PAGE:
If you want to attempt to clone what we’re putting in, plan on crossing (right angles) 565-foot Beverage antennas.  I’m using Frank (K1FZ) custom-wound transformers for the primary antenna.  We’ll wind an additional reflecting transformer.  (We don’t want to be accused of being “appliance operators…)

As you can read in his “optimum installation” instruction notes here, you’ll need at least three ground rods for most installations. I’ve mentioned some of this before

The next step is to optimize your wire and height to local ground conditions.  When you get it right (for me that’s 565 feet) the antenna’s directional pattern will look something like this when you model it.

Where X is north-south, Y is east-west and Z is uppy-downy.

And when you look at an azimuth plot, that length (565′) over local ground should result in about 15-18 db of front-to-back ratio.

The next step before he arrives is whacking through all this:

Somewhere, about the middle of the picture – way off past the clearing the antenna will pass through – is where the far-end ground rod will be driven.  Rain and a tractor bucket and that new Rapco chainsaw blade simplify things.

When done, this kind of antenna is not particularly “hot” – typically -10db from what a dipole would put out in signal strength.  But, that’s not what they’re about:  this is all about signal-to-noise ratio and nothing else.  We can add any gain needed with a receiver pre-amp.

Beverage antennas make lousy transmitting antennas.  But, the noise floor?  OMG…Amazing.  It’s like signals springing out of nowhere.

Sure…enjoy the net radio streams while they’re up.  Go ahead, gloat and laugh.

Remember, though, one EMP hit and you know where one of the few surviving radio locations in North America will be located, right?  In an after-EMP world, coms will be a real “in-demand” item.  Especially if there are no melting-down nuke plants around.

With what we’re calling “Project Big Ears” we will not only be able to transmit worldwide, but our ability to hear news from our worldwide ham radio sources of HUMINT will be enhanced, as well.

Write when you get rich, and put your ears on…

18 thoughts on “Prepping: Project Big Ears”

  1. 1) I use an AM aircraft-band receiver as well as a “regular” AM-er tuned to around 1600. Some noise tends or peaks at VHF.

    2) Bring your noise detecting radio(s) close (one foot) to the main breaker panel for the house. Having secured all the computers and other fussy items, kill the main. Did the noise stop? Restore them one at a time till the one feeding the noisemaker(s) shows itself. Sometimes device-by-device further diagnostics are required.

    3) The Kable TeeVee Kompany SOMEhow provided me with a noisy GROUND rod! A few strong whacks with the sledge convinced it to behave. THAT was a hard one to find. (What a Krappy organization…)

    4) Noise will creep back as devices are replaced or added to your Pile Of Ownership. Repeated treatments are necessary.

    5) Buy and use lots of ferrite clamp-on “beads.” I put them on both ends of a possibly problematic wire. Some devices are sensitive to stray RF flying around that they get glitchy or don’t work. The power, audio, keying, or whatever lines are acting as antennas and bringing in a bunch of RF to circuits that don’t like it. Ferrite beads will often choke it off and eliminate the problem.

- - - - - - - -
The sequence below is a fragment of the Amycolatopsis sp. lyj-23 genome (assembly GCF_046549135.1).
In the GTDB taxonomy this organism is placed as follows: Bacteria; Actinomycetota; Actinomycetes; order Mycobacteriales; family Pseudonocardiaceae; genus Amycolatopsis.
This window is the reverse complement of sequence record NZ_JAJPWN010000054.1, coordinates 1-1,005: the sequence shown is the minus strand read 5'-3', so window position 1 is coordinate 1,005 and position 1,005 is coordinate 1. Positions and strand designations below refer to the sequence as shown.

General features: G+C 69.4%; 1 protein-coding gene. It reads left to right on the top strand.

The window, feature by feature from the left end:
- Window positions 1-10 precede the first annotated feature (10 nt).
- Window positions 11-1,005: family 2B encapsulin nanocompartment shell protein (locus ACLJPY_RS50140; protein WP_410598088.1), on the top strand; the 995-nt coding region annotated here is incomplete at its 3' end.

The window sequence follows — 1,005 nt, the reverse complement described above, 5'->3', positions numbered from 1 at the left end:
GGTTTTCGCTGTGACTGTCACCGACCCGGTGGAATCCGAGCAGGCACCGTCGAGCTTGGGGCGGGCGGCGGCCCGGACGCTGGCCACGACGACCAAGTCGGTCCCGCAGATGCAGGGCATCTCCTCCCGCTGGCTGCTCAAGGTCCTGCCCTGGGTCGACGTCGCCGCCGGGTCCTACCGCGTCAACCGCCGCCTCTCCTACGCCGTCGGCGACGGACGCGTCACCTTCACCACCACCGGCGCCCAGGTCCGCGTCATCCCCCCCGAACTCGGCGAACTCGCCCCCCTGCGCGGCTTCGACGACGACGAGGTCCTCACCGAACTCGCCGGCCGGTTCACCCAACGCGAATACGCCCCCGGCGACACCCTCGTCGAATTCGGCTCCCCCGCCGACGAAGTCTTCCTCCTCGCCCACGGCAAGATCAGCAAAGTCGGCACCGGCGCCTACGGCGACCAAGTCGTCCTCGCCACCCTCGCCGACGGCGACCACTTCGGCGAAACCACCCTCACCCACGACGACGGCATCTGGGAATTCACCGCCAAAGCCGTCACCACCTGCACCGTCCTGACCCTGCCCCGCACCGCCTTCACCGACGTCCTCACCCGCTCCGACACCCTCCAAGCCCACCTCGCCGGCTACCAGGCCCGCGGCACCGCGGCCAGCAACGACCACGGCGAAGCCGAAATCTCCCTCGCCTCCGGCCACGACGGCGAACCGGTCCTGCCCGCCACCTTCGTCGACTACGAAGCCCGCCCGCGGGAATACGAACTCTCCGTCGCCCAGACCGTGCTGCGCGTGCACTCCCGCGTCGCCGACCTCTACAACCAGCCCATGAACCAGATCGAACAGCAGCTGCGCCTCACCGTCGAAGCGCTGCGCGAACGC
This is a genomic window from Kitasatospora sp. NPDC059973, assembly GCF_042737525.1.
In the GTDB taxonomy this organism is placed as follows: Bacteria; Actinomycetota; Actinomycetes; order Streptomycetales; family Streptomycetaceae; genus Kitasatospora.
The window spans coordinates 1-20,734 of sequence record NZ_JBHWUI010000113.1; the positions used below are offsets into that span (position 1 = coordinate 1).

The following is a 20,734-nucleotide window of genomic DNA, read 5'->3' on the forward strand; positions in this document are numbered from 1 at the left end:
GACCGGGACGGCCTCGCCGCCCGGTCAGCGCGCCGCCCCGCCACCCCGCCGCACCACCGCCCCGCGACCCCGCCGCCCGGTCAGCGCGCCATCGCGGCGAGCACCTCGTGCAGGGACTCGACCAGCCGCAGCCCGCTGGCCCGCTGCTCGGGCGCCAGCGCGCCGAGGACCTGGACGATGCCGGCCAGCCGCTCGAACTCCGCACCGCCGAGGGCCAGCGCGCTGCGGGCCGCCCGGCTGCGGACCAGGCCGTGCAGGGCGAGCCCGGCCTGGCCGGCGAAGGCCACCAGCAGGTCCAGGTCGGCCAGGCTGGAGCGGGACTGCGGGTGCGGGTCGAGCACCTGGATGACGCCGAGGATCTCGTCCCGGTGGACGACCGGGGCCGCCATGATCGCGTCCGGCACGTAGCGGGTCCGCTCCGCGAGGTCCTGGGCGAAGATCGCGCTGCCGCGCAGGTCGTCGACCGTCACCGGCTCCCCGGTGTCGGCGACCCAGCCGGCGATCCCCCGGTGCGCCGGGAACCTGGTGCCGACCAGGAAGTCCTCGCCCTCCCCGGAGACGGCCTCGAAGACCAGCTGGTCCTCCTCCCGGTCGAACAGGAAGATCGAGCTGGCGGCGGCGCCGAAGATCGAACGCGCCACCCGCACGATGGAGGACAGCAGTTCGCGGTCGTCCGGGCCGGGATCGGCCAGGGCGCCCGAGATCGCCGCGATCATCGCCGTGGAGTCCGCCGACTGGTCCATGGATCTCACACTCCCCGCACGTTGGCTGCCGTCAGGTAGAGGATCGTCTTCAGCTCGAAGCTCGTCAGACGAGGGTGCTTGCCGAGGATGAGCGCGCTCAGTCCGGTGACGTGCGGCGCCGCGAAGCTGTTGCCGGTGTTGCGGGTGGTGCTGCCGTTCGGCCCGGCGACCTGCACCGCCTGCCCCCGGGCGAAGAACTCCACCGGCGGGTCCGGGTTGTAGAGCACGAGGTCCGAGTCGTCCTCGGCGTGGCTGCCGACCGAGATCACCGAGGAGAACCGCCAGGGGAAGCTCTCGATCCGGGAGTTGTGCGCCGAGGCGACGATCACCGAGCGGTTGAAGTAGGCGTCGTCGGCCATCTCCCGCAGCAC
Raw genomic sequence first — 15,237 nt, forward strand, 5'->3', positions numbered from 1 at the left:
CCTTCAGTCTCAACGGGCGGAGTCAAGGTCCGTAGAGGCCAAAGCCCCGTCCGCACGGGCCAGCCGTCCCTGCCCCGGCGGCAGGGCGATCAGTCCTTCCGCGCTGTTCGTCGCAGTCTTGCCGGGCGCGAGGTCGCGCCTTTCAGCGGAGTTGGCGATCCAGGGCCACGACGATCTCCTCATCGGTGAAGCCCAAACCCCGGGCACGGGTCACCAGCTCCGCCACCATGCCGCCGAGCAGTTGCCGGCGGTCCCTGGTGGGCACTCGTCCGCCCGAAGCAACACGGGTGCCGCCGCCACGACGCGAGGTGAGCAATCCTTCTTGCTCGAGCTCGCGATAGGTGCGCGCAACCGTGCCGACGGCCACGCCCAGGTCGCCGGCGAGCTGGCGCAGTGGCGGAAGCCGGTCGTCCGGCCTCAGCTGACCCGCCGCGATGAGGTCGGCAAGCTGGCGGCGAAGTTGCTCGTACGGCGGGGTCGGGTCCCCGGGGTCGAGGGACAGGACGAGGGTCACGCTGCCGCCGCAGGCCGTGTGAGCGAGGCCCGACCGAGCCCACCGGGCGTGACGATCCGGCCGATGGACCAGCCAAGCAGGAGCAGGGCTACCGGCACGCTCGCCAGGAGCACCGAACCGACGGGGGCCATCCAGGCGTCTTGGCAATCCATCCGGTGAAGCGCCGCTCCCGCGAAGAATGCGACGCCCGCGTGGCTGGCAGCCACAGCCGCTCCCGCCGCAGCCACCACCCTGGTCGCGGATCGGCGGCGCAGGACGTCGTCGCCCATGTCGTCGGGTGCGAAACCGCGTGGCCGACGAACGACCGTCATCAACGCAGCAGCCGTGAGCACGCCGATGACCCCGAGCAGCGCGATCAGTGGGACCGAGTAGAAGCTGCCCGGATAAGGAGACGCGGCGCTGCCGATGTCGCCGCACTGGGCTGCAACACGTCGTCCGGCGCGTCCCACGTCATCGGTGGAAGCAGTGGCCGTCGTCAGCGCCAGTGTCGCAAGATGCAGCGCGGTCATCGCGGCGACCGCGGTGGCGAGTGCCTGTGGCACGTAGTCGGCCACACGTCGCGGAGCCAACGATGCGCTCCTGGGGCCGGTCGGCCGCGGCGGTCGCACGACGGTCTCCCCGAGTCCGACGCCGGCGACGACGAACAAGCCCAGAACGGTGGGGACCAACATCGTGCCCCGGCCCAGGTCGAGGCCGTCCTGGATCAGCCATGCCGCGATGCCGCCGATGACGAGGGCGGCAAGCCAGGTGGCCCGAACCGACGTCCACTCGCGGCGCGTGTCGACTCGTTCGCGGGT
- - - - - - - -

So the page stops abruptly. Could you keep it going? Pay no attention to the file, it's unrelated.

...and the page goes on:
6) Don’t give up easily. Some sources of noise can be very subtle and misleading. You must do a full Sherlock Holmes to find the truth.

    7) Some things you would NEVER suspect of being RFI sources can be. The new timer-thermostat on my heating system, for example. (A couple of ferrites fixed it.) ANYthing with a microprocessor in it (a toaster!?) is suspect, and the total RF noise load is ADDITIVE, like fog. Sometimes it will be fourteen devices, no single one of which will seem to be doing much; but the COMBINED effect is an S-8 noise floor.


  2. I used to work in the spook world of DF (Outboard system on ships), we would have Eldyne come and do an EMC/IMI task to find all the rusty metal junctions and fix them, as well as rebuilding all the antenna impedance matching networks. A signal was transmitted and a gadget that looked like ghostbusters would track down the problems. Fun stuff!

  3. I took down my 1/2 wave dipole, more Ziggity Zag inverted V, at the place in town due to some of the nosey neighbors asking what the contraption was and at least one visit from P&L during the day that I noticed from surveillance camera footage and put up a Vertical.

    The noise increased to a point it is useless. As soon as the big cattle project at the ranch is completed it comes down and Ms. Ziggity is going back up. Big assed unglier than a dirt road after a gully washer balun and all.


    • Don’t miss my discussion of the super dipole – the 14 conductor ribbon cable project here…much better results expected with the larger wire…l

  4. Lightening protection is more than just a plus. Not having it can void your homeowner’s insurance. At a minmum disconnect your antenna when not in use and especially during electrical storms.

  5. I’m not sure which but you’re either getting closer to anti-gravity with all these antennas or you’re getting closer to weather modifications and if not at least maybe you are opening portals and then there’s the matter of free energy anytime they require you to have a license that mean there’s a secret there that they don’t want you to expose,,,
    No wonder you have to have a license for everything ,they don’t want you messing around with their woohoo world that they claim doesn’t

  6. I couldn’t cherry pie until random golf ball carpet fingers fluctuated. Now we understand each other.

  7. Dear Mr. Ure,

    Last week’s tornado touchdown in Ottawa adds an exclamation mark to your maintaining communications article. I don’t know what the cellphone carrier backup power regs are in the USA. However the Ottawa experience appears to be that cellphone tower back up system batteries were not a robust alternative when the electrical grid mains went out for a couple of days. Here’s a CBC report on the matter which they have filed under “politics”.

  8. Speaking of prepping, what about massive quakes in the heartland.

    I woke up this last Saturday morning having dreamed of a massive earthquake that hit the plains or midwest. It was vivid, I was in the action. It was daytime, in a midwestern ranch house, suburban setting, with broad streets and lawns, and there was a small party going on. Some guys were gathered around an old Oldmobile 88, from the late 70s, parked in the driveway in front of the house.